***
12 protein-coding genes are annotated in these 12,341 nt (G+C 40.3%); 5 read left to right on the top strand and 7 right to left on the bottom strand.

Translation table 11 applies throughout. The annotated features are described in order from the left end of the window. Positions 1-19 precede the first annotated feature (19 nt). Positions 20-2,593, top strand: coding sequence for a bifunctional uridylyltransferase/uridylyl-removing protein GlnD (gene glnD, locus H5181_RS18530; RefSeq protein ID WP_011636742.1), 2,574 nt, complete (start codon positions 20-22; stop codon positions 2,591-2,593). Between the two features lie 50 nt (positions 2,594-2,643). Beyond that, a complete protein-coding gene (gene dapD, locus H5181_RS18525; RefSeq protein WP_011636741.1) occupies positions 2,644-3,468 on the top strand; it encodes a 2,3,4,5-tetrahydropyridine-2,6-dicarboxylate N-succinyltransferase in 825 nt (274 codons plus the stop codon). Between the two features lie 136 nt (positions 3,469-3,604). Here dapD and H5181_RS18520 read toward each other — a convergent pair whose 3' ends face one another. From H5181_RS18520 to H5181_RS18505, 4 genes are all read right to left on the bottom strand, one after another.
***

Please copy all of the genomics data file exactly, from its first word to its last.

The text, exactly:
12 protein-coding genes are annotated in these 12,341 nt (G+C 40.3%); 5 read left to right on the top strand and 7 right to left on the bottom strand.

Translation table 11 applies throughout. The annotated features are described in order from the left end of the window. Positions 1-19 precede the first annotated feature (19 nt). Positions 20-2,593, top strand: coding sequence for a bifunctional uridylyltransferase/uridylyl-removing protein GlnD (gene glnD, locus H5181_RS18530; RefSeq protein ID WP_011636742.1), 2,574 nt, complete (start codon positions 20-22; stop codon positions 2,591-2,593). Between the two features lie 50 nt (positions 2,594-2,643). Beyond that, a complete protein-coding gene (gene dapD, locus H5181_RS18525; RefSeq protein WP_011636741.1) occupies positions 2,644-3,468 on the top strand; it encodes a 2,3,4,5-tetrahydropyridine-2,6-dicarboxylate N-succinyltransferase in 825 nt (274 codons plus the stop codon). Between the two features lie 136 nt (positions 3,469-3,604). Here dapD and H5181_RS18520 read toward each other — a convergent pair whose 3' ends face one another. From H5181_RS18520 to H5181_RS18505, 4 genes are all read right to left on the bottom strand, one after another.